The researchers say the "paper" could be used for armor, flame-retardant fabric, bacteria filters, oil cracking, controlled drug release, decomposition of pollutants and chemical warfare agents. The two-dimensional "paper" can be shaped into three-dimensional devices. It can be folded, bent and cut, or used as a filter, but does not react with other chemicals, and can be heated up to 700 degrees Celsius. The membranes are white and resemble regular paper. However, the material can be cast into different three-dimensional shapes, with different functions. The researchers have created tubes, bowls and cups using this process. These three-dimensional hollow objects can be manipulated by hand and trimmed with scissors, the researchers report. The university has applied for patent protection on the process used to create the free-standing membranes for filtration and catalysis, and is looking for industrial partners to license and commercialize various applications of the nanopaper technology. (Copyright 2006 Newsroom Solutions, LLC)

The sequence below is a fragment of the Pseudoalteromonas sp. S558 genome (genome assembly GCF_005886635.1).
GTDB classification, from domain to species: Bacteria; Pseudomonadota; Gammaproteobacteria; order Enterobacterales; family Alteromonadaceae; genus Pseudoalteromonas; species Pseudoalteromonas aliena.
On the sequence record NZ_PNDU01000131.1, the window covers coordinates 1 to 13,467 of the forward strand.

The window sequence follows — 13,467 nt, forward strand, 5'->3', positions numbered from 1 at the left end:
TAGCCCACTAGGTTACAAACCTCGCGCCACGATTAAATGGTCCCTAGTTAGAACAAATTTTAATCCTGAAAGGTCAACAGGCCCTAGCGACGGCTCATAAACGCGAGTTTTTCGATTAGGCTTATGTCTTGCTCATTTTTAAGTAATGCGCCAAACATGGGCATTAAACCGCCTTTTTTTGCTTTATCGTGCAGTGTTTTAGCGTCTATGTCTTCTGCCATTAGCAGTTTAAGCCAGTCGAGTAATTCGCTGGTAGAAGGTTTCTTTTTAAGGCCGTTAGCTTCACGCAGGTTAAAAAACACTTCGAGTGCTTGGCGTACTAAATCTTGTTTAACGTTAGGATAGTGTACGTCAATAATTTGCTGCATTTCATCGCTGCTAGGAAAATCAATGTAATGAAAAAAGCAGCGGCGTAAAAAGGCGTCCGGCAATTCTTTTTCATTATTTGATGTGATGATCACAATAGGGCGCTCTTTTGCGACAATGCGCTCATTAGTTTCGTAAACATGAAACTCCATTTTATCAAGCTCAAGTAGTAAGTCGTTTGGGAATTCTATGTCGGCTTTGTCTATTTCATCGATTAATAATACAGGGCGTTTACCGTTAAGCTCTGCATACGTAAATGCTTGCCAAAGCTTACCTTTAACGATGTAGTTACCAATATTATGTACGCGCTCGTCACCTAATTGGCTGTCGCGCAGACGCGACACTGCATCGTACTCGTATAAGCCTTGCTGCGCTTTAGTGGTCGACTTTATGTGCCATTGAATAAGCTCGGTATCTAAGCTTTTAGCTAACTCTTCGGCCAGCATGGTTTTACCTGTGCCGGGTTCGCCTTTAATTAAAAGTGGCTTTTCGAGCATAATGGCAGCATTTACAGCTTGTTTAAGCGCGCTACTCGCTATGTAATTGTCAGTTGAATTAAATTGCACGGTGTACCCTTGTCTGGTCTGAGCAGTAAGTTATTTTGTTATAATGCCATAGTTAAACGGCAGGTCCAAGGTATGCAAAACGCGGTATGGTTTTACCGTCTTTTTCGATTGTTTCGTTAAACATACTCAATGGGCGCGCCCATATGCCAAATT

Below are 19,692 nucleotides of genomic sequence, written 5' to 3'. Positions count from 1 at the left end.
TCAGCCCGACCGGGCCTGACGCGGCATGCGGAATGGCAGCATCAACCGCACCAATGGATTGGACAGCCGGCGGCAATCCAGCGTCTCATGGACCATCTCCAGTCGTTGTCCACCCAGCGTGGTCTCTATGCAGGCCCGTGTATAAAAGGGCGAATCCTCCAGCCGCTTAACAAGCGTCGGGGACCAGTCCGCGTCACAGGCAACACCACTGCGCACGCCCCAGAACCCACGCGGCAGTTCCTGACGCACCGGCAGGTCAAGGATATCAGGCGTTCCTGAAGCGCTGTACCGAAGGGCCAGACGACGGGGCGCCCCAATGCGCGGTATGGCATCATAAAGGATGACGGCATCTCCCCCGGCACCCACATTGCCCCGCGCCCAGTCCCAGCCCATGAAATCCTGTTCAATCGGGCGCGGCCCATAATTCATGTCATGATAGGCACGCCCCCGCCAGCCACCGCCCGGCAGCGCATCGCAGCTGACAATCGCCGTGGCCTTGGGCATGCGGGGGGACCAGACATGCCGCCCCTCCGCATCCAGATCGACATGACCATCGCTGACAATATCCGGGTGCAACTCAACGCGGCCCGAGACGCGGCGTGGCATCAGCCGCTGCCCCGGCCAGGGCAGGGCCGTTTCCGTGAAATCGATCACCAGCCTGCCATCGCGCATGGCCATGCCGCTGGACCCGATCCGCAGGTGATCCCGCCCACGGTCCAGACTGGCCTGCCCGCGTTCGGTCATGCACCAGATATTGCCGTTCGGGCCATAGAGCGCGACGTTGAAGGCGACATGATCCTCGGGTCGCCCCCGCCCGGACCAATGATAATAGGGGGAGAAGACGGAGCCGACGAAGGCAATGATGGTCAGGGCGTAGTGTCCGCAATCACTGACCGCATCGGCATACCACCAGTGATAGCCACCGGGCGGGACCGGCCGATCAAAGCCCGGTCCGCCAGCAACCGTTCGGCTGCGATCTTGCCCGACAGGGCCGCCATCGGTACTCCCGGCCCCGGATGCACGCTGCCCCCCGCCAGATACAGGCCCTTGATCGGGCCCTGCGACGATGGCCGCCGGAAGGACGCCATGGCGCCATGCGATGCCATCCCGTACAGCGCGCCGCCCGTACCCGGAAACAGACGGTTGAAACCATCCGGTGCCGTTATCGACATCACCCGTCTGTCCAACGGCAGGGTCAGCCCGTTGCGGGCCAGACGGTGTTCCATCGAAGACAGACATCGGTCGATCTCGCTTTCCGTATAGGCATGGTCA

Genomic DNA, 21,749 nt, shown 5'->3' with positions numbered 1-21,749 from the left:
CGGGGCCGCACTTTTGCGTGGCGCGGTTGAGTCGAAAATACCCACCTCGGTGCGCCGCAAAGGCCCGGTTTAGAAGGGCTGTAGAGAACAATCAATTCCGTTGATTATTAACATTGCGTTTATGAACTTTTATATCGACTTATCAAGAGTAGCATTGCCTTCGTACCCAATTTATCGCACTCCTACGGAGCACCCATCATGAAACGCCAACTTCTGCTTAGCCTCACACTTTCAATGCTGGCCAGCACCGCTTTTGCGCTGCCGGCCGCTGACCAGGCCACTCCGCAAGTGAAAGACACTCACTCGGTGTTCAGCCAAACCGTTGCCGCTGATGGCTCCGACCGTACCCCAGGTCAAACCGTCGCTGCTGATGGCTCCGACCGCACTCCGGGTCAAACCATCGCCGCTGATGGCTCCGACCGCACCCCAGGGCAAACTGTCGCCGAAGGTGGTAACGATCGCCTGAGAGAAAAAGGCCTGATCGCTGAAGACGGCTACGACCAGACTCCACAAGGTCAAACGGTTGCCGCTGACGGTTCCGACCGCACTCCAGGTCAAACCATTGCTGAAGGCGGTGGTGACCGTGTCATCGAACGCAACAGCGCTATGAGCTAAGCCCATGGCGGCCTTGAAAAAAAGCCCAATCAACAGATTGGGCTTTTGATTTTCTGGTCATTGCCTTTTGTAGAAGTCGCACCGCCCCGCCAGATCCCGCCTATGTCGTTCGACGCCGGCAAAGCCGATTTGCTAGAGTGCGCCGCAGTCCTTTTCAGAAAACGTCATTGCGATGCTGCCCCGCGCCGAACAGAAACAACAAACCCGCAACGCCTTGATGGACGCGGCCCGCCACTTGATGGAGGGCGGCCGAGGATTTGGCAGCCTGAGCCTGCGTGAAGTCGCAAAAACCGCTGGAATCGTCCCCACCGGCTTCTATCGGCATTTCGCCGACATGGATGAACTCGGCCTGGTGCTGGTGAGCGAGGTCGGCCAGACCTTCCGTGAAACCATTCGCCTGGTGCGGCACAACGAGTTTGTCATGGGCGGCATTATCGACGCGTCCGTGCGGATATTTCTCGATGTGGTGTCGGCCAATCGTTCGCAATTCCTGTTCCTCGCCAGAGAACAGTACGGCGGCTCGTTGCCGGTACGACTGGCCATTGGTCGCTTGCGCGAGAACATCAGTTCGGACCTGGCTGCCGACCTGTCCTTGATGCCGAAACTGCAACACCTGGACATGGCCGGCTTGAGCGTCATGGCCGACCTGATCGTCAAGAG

Strong Winds Rip Roof Off Siloam Springs Home
SILOAM SPRINGS, AR. --- One Northwest Arkansas family surveyed the damage on Tuesday morning after a possible tornado touched down in Siloam Springs.
- Got Debris? How to Get Rid of It
Springdale Woman Accused of Stealing Mother's Health Funds
FAYETTEVILLE, AR-- A Springdale woman stands accused of stealing thousands of dollars from her mother's healthcare funds.
Swanson Named to Rimington Trophy Spring Watch List
Swanson is on the Rimington Trophy Spring Watch List for the third consecutive season
Arkansas opens SEC Tourney with Ole Miss
The 15th-ranked Arkansas baseball team will face 21st ranked Ole Miss Wednesday at 9:30 a.m.
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